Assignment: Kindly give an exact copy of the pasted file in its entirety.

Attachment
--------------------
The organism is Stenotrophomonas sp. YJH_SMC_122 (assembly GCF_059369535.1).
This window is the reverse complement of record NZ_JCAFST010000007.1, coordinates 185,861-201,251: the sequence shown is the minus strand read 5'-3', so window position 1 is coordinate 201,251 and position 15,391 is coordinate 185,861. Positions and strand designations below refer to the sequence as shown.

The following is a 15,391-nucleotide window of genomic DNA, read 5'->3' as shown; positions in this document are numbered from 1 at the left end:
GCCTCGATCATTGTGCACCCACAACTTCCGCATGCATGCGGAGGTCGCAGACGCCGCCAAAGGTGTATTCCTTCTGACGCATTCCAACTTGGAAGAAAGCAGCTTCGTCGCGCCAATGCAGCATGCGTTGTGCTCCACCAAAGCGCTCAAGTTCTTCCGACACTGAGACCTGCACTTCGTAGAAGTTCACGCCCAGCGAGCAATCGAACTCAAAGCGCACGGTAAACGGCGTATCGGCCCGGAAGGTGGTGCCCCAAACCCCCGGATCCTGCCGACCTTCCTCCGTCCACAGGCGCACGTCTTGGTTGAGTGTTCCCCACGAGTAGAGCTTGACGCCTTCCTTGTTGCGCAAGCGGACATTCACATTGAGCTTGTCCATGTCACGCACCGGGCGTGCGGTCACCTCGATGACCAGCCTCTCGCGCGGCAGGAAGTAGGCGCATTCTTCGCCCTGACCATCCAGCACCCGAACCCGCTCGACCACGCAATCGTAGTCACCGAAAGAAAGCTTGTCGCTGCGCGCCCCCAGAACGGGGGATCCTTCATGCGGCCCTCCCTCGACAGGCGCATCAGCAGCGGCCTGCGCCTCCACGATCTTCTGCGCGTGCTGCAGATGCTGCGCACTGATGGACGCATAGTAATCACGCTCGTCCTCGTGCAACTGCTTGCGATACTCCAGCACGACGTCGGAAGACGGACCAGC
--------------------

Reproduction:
The organism is Stenotrophomonas sp. YJH_SMC_122 (assembly GCF_059369535.1).
This window is the reverse complement of record NZ_JCAFST010000007.1, coordinates 185,861-201,251: the sequence shown is the minus strand read 5'-3', so window position 1 is coordinate 201,251 and position 15,391 is coordinate 185,861. Positions and strand designations below refer to the sequence as shown.

The following is a 15,391-nucleotide window of genomic DNA, read 5'->3' as shown; positions in this document are numbered from 1 at the left end:
GCCTCGATCATTGTGCACCCACAACTTCCGCATGCATGCGGAGGTCGCAGACGCCGCCAAAGGTGTATTCCTTCTGACGCATTCCAACTTGGAAGAAAGCAGCTTCGTCGCGCCAATGCAGCATGCGTTGTGCTCCACCAAAGCGCTCAAGTTCTTCCGACACTGAGACCTGCACTTCGTAGAAGTTCACGCCCAGCGAGCAATCGAACTCAAAGCGCACGGTAAACGGCGTATCGGCCCGGAAGGTGGTGCCCCAAACCCCCGGATCCTGCCGACCTTCCTCCGTCCACAGGCGCACGTCTTGGTTGAGTGTTCCCCACGAGTAGAGCTTGACGCCTTCCTTGTTGCGCAAGCGGACATTCACATTGAGCTTGTCCATGTCACGCACCGGGCGTGCGGTCACCTCGATGACCAGCCTCTCGCGCGGCAGGAAGTAGGCGCATTCTTCGCCCTGACCATCCAGCACCCGAACCCGCTCGACCACGCAATCGTAGTCACCGAAAGAAAGCTTGTCGCTGCGCGCCCCCAGAACGGGGGATCCTTCATGCGGCCCTCCCTCGACAGGCGCATCAGCAGCGGCCTGCGCCTCCACGATCTTCTGCGCGTGCTGCAGATGCTGCGCACTGATGGACGCATAGTAATCACGCTCGTCCTCGTGCAACTGCTTGCGATACTCCAGCACGACGTCGGAAGACGGACCAGC